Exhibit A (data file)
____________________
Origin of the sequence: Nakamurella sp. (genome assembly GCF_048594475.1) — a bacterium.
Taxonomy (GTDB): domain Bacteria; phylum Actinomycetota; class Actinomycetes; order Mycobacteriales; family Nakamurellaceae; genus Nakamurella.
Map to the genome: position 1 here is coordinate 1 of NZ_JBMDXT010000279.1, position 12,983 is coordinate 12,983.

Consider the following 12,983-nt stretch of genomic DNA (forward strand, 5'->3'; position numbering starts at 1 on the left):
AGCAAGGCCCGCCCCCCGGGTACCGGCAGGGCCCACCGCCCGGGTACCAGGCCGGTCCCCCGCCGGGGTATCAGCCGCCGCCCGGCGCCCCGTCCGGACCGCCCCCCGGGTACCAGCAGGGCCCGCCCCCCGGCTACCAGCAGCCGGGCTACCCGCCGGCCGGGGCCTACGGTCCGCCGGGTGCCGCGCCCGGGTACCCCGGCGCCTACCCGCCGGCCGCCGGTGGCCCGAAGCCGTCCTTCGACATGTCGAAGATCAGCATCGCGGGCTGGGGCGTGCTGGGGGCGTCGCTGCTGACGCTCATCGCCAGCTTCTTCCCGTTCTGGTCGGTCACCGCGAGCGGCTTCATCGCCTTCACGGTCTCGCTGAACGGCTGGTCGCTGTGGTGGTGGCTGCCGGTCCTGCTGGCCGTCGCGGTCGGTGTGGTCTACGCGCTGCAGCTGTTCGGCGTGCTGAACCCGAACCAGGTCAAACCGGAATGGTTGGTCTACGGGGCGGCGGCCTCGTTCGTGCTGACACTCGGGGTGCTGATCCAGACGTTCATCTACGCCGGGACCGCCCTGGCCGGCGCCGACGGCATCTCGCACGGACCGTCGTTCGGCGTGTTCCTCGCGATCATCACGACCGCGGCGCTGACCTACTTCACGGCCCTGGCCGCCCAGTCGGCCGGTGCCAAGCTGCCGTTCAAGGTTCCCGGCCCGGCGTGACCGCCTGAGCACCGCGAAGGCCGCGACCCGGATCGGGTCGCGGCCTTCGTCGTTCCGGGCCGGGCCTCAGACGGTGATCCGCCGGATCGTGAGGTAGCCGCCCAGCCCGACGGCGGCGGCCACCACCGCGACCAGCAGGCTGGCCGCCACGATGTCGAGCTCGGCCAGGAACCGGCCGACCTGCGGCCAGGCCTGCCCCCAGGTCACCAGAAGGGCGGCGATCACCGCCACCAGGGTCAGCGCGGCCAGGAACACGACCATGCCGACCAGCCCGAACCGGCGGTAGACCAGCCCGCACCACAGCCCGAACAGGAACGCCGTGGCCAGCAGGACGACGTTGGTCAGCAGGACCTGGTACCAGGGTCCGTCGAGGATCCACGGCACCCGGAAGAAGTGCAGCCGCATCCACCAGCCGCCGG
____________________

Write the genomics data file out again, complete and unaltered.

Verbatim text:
Origin of the sequence: Nakamurella sp. (genome assembly GCF_048594475.1) — a bacterium.
Taxonomy (GTDB): domain Bacteria; phylum Actinomycetota; class Actinomycetes; order Mycobacteriales; family Nakamurellaceae; genus Nakamurella.
Map to the genome: position 1 here is coordinate 1 of NZ_JBMDXT010000279.1, position 12,983 is coordinate 12,983.

Consider the following 12,983-nt stretch of genomic DNA (forward strand, 5'->3'; position numbering starts at 1 on the left):
AGCAAGGCCCGCCCCCCGGGTACCGGCAGGGCCCACCGCCCGGGTACCAGGCCGGTCCCCCGCCGGGGTATCAGCCGCCGCCCGGCGCCCCGTCCGGACCGCCCCCCGGGTACCAGCAGGGCCCGCCCCCCGGCTACCAGCAGCCGGGCTACCCGCCGGCCGGGGCCTACGGTCCGCCGGGTGCCGCGCCCGGGTACCCCGGCGCCTACCCGCCGGCCGCCGGTGGCCCGAAGCCGTCCTTCGACATGTCGAAGATCAGCATCGCGGGCTGGGGCGTGCTGGGGGCGTCGCTGCTGACGCTCATCGCCAGCTTCTTCCCGTTCTGGTCGGTCACCGCGAGCGGCTTCATCGCCTTCACGGTCTCGCTGAACGGCTGGTCGCTGTGGTGGTGGCTGCCGGTCCTGCTGGCCGTCGCGGTCGGTGTGGTCTACGCGCTGCAGCTGTTCGGCGTGCTGAACCCGAACCAGGTCAAACCGGAATGGTTGGTCTACGGGGCGGCGGCCTCGTTCGTGCTGACACTCGGGGTGCTGATCCAGACGTTCATCTACGCCGGGACCGCCCTGGCCGGCGCCGACGGCATCTCGCACGGACCGTCGTTCGGCGTGTTCCTCGCGATCATCACGACCGCGGCGCTGACCTACTTCACGGCCCTGGCCGCCCAGTCGGCCGGTGCCAAGCTGCCGTTCAAGGTTCCCGGCCCGGCGTGACCGCCTGAGCACCGCGAAGGCCGCGACCCGGATCGGGTCGCGGCCTTCGTCGTTCCGGGCCGGGCCTCAGACGGTGATCCGCCGGATCGTGAGGTAGCCGCCCAGCCCGACGGCGGCGGCCACCACCGCGACCAGCAGGCTGGCCGCCACGATGTCGAGCTCGGCCAGGAACCGGCCGACCTGCGGCCAGGCCTGCCCCCAGGTCACCAGAAGGGCGGCGATCACCGCCACCAGGGTCAGCGCGGCCAGGAACACGACCATGCCGACCAGCCCGAACCGGCGGTAGACCAGCCCGCACCACAGCCCGAACAGGAACGCCGTGGCCAGCAGGACGACGTTGGTCAGCAGGACCTGGTACCAGGGTCCGTCGAGGATCCACGGCACCCGGAAGAAGTGCAGCCGCATCCACCAGCCGCCGG